Posted in History

Notes, 11/30/20

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We Keep the Dead Close: A Murder at Harvard and a Half Century of Silence by Becky Cooper
We Keep the Dead Close: A Murder at Harvard and a Half Century of Silence

After reading Rennie’s review of it, I immediately put We Keep the Dead Close on hold at the library. I was ahead of the crowd; it became available in only a couple days. Now, it’s an eight week wait at the least.

In 1969, Jane Britton, an anthropology student at Harvard, was murdered in her apartment. Clues pointed toward someone from the Anthropology Department; Harvard and the Cambridge PD weren’t forthcoming about the investigation. Britton’s death takes on an urban legend quality as her very incomplete story is told over and over through the years, shrouded in official silence. Silence is something of an MO for Harvard, especially where its female faculty and students are concerned. Becky Cooper set out to find the truth of what happened to Jane Britton, but also ends up considering our very perception of truth. The case ends in a way that is unusual for true crime fiction. My one criticism is that there are a lot of people involved with this story. A lot of names. Keeping everyone straight was a task.

What would a culture look like, I wondered, that, recognizing the limitations of memory and rejecting the half-truths of reconstructions, discouraged nostalgia?

We Keep the Dead Close, Becky Cooper
After-Supper Ghost Stories by Jerome K. Jerome
After-Supper Ghost Stories

Jerome K. Jerome is most noted as a humor writer. Previous to After-Supper Ghost Stories, I had read one or two other of his stories. I liked them well enough, but they didn’t strike me as too funny. Despite it being recommended by other readers I trust, I haven’t read Jerome’s most famous work, Three Men in a Boat. I’ve been leery of his humor, or any humor that’s 100 years old. I figured a book of Christmas ghost stories might be a better fit for a trial. And it was very enjoyable! Funny and a little creepy too. It might help if you’re familiar with the tradition of Christmas Eve ghost stories; the beginning of After-Supper Ghost Stories is a send-up of that as Jerome muses that the holiday is the primary night for haunting.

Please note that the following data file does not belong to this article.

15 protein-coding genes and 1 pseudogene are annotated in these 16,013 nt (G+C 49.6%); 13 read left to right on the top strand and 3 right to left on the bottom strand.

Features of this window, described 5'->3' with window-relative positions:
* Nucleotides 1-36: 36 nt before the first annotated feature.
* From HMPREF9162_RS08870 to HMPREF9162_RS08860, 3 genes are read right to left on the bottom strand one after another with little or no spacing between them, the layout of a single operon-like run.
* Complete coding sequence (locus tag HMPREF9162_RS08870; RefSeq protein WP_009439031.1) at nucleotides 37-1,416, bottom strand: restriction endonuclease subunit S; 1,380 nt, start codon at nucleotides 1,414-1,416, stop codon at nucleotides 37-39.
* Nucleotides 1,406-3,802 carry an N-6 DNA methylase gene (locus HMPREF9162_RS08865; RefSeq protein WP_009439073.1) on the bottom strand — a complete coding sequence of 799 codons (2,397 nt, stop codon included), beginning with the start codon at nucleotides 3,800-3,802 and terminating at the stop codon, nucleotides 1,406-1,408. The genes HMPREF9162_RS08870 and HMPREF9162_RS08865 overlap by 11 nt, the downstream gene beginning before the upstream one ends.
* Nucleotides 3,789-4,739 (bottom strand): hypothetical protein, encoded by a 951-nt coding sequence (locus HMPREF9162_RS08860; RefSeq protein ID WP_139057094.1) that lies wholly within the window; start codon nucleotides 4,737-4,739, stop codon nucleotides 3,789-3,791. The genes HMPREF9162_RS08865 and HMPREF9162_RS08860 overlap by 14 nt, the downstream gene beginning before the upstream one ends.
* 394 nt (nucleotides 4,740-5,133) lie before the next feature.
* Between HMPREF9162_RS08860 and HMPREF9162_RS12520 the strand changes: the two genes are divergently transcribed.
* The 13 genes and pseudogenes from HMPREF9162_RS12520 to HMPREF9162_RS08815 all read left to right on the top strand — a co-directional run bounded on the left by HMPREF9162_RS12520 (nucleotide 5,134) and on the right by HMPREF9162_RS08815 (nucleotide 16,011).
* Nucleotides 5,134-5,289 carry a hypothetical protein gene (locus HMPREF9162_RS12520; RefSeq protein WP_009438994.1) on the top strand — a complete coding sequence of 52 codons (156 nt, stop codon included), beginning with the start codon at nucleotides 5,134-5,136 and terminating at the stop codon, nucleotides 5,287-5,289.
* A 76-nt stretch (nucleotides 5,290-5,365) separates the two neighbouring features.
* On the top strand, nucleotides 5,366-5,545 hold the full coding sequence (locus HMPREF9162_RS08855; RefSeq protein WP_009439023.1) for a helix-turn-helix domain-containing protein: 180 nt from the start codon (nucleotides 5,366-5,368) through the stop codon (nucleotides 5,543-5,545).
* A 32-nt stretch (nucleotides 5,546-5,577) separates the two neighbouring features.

Should finish A Second Chance Road Trip for Christmas by Jackie Lau for HoHoHo Readathon. I didn’t get too much nonfiction reading done in November, but holiday frivolity has been needed. Horror bookclub is reading Angela Carter’s The Bloody Tower, so I think I’ll give that a try next.

Deal Me In

10♠️: “Sour Milk Girls” by Erin Roberts
Science fiction tale. If traumatic memories could be removed from a foster child and stored until their eighteenth birthday, would that make them better children? More adoptable? Or are the lack of those memories just as harmful? Read at Clarkesworld.

About The Weather

We stayed home for Thanksgiving, which was totally fine with me. Honestly, since the weather broke and we’re finally experiencing fall, I’ve felt so much better about the world. I know many people have problems in the winter with lack of sunlight, but I’m the opposite. Heat and sun just builds up on me and autumn is the only way out from under it. I put up the tree on Thursday and am slowly decorating it. College basketball is back too. All the best winter things.